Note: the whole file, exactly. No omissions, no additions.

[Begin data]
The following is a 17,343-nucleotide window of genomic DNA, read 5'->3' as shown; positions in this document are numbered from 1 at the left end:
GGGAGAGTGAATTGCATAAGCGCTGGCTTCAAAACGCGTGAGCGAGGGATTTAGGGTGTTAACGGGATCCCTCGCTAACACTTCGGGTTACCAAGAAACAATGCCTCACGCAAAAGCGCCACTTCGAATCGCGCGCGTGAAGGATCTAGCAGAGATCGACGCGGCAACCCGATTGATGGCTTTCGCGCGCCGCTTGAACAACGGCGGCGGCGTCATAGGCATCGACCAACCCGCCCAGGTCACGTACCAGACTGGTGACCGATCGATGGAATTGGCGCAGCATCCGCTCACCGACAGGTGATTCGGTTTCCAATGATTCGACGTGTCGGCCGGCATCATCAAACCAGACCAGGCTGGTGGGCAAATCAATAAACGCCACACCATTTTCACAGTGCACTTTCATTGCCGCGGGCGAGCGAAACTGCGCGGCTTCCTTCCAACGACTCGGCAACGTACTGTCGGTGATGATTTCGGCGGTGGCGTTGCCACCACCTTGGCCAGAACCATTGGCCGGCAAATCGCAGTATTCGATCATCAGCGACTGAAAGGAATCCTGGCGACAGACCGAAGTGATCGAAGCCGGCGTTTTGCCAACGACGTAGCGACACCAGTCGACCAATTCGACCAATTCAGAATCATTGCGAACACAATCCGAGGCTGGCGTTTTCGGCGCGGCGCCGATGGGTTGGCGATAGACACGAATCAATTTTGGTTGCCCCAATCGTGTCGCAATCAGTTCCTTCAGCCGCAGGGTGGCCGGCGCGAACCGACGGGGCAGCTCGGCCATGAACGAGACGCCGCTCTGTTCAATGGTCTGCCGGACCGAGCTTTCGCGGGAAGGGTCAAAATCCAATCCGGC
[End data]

The following is a 17,343-nucleotide window of genomic DNA, read 5'->3' as shown; positions in this document are numbered from 1 at the left end:
GGGAGAGTGAATTGCATAAGCGCTGGCTTCAAAACGCGTGAGCGAGGGATTTAGGGTGTTAACGGGATCCCTCGCTAACACTTCGGGTTACCAAGAAACAATGCCTCACGCAAAAGCGCCACTTCGAATCGCGCGCGTGAAGGATCTAGCAGAGATCGACGCGGCAACCCGATTGATGGCTTTCGCGCGCCGCTTGAACAACGGCGGCGGCGTCATAGGCATCGACCAACCCGCCCAGGTCACGTACCAGACTGGTGACCGATCGATGGAATTGGCGCAGCATCCGCTCACCGACAGGTGATTCGGTTTCCAATGATTCGACGTGTCGGCCGGCATCATCAAACCAGACCAGGCTGGTGGGCAAATCAATAAACGCCACACCATTTTCACAGTGCACTTTCATTGCCGCGGGCGAGCGAAACTGCGCGGCTTCCTTCCAACGACTCGGCAACGTACTGTCGGTGATGATTTCGGCGGTGGCGTTGCCACCACCTTGGCCAGAACCATTGGCCGGCAAATCGCAGTATTCGATCATCAGCGACTGAAAGGAATCCTGGCGACAGACCGAAGTGATCGAAGCCGGCGTTTTGCCAACGACGTAGCGACACCAGTCGACCAATTCGACCAATTCAGAATCATTGCGAACACAATCCGAGGCTGGCGTTTTCGGCGCGGCGCCGATGGGTTGGCGATAGACACGAATCAATTTTGGTTGCCCCAATCGTGTCGCAATCAGTTCCTTCAGCCGCAGGGTGGCCGGCGCGAACCGACGGGGCAGCTCGGCCATGAACGAGACGCCGCTCTGTTCAATGGTCTGCCGGACCGAGCTTTCGCGGGAAGGGTCAAAATCCAATCCGGC